There's no doubt that despite its larger volume and raised body profile, the emails get tighter, faster and more agile than the Rapide had when you put him in 'sport' and 'sport+' modes as he squats down over its wheels, gathers its controlling authority and responsiveness and takes on many compelling sporting goals. This is perhaps the most significant dynamic compliment that I can pay the car, and the team for it; that it develops and improves the potential of the four-door Aston to immediately perform, engage, work and simply comfortably and pleasantly transport, apparently, opposite dimensions simultaneously.

The performance is very serious, really nice and supple throughout the rev range, but not brutal and wild like you'll find in the Urus in full voice - just like writing for 4-5 sec 0-62 mph would recommend. Aston wanted a car in its class to handle balance and steering, as Becker explained, and he was pleased for it to be one of the best for acceleration and isolation driving and, overall, that's what it's like. Although the ride is soft and loose in 'Sport+' mode and throughout, the nastiest surfaces, sharper, lumpy and bumpy pavement make the sound in the cabin a bit.

The steering, however, has a natural-feeling, perfectly weighted and linear in its pace at all times; and handling un-predictable and understandable, and safe, balanced and balanced, making the DBX not surprisingly complex, controlled and agile in such a big, tall car. It's even more fun on loose off-road surfaces (see sidebar), and some of the rally-cross-style gravel cornering at the Walters Arena is very vividly demonstrated.

All in all, the Aston Martin DBX doesn't quite make first impressions then: one of a car that's smaller and more visually appealing, sweeter to ride and a little more temperate than you'd expect. One of the super-SUVs, and whisper this one, that has been carefully considered in design and positioning, and tuned with just a little desire for a reasonable compromise. And which one was found, what is it.

Off-Road: How does the Internet DBX work with gravel, mud, rocks and deep water?

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Walters Arena, near Merthyr Tidefil, got a chance to see how the DBX can't handle wet gravel, mud and rocks, and deep puddles. The same as few owners of nearly £200,000 cars ever will probably find out with their own purchases, she handles everything very well indeed.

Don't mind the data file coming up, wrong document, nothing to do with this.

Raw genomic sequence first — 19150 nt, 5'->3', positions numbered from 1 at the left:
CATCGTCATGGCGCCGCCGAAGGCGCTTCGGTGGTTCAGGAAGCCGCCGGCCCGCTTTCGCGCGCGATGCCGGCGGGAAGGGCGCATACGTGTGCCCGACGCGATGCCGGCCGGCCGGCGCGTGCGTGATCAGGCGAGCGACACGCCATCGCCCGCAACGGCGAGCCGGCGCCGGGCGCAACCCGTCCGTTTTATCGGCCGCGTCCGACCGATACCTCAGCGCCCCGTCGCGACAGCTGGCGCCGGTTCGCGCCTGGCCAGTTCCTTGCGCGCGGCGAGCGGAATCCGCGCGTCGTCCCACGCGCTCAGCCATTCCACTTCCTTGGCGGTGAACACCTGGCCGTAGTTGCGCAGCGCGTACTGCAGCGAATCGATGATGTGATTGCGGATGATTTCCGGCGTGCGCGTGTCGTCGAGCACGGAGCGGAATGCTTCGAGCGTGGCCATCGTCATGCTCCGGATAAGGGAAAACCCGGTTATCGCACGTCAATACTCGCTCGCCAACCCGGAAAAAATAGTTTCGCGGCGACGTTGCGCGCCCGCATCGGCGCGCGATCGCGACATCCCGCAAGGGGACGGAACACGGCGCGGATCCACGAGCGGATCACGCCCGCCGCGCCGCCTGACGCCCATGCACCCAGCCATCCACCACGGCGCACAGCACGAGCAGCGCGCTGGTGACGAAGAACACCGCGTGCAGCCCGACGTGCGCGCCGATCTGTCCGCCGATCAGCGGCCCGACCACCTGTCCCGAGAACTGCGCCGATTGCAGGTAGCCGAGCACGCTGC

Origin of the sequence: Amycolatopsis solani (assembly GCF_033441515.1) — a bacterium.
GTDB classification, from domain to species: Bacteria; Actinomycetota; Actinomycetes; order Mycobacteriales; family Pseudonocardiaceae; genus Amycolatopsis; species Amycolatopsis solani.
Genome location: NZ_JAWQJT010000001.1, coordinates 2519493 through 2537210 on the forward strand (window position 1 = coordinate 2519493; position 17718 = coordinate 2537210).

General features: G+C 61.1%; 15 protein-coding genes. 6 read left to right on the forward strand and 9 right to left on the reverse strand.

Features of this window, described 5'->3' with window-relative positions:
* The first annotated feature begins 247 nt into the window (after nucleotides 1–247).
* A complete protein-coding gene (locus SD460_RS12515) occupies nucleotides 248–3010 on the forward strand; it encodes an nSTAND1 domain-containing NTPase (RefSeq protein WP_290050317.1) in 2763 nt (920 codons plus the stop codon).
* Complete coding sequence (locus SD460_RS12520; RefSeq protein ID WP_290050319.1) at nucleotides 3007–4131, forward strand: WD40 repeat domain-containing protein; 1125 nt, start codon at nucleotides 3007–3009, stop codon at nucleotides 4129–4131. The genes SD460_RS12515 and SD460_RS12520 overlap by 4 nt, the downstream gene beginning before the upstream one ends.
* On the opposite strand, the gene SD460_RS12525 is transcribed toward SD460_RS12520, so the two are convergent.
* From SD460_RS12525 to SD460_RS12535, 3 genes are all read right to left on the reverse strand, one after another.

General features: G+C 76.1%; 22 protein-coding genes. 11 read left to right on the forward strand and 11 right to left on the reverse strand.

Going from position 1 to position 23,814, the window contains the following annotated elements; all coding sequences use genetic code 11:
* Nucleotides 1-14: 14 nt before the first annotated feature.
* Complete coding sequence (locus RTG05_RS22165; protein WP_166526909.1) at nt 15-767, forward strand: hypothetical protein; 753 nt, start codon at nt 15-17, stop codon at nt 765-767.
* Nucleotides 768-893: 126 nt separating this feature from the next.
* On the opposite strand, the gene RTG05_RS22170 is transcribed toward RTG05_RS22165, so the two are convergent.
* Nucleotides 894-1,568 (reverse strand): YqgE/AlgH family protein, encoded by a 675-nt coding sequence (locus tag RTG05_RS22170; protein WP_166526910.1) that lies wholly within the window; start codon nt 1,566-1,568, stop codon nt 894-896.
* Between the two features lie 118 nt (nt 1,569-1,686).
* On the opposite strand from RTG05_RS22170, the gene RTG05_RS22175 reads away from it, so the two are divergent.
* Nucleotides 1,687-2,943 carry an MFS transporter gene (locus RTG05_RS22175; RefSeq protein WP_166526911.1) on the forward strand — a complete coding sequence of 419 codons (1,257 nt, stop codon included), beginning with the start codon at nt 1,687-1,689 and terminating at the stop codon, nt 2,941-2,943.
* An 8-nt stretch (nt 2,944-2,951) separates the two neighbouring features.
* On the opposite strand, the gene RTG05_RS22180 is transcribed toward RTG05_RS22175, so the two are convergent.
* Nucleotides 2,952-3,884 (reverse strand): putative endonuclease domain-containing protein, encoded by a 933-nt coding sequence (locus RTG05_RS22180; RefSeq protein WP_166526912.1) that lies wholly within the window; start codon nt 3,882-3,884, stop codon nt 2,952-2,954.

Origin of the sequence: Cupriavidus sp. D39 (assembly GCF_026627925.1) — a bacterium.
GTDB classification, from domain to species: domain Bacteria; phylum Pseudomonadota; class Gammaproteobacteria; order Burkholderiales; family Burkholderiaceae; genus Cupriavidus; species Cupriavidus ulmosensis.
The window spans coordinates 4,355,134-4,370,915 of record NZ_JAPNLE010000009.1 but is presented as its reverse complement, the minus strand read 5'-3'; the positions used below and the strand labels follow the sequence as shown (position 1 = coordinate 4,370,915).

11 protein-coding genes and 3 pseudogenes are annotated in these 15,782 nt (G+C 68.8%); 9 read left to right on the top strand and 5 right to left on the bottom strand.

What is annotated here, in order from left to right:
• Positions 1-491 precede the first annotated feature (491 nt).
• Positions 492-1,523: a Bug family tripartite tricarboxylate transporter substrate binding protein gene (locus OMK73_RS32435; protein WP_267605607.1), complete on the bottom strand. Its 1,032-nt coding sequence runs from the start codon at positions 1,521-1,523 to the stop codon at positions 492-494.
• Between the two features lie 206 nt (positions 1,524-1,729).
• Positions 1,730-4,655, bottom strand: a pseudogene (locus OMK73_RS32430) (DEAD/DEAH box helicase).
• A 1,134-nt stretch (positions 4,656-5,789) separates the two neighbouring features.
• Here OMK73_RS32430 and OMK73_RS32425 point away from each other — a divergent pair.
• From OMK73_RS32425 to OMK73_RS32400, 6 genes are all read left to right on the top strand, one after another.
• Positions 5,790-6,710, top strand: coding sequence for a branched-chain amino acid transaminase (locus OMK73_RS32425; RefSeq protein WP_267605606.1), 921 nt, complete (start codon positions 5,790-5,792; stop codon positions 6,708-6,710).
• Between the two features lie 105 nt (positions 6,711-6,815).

The car's air suspension and active anti-roll bars seem to be key in making the body up to level, as well as turning corners when you select the Sport+ ride mode. So Matt Becker explains how you approach a wide gravel bend in 3rd gear, then kick the car's nose into the top on the trailer gas and feel the rear axle complacently wide, as do its rear axle lateral stiffness peaks. The car's mid-angle handling adjustability is better off the throttle than on it; The transmission makes it easy to maintain a neutral attitude, but will often pull the car with more power than allow you a larger slip angle. Still, it's great fun to slide in.

At much slower speeds, some wading is possible (maximum depth is 500mm), while the DBX won't crawl over smaller rocks easily enough, although its off-road modes may provide a more progressive gas pedal map.

On 22-inch rims and all-season tires (winter tires and performance tires will also be available) there was decent enough traction in the dirt on fairly steep climbs and decents, with the standard fit electronic descent control helping out on the latter. Outright off-road capability is clearly not what the DBX is About – and more clearly, it shouldn't be. What the hosts are likely to ask him, however, seems quite ready to handle.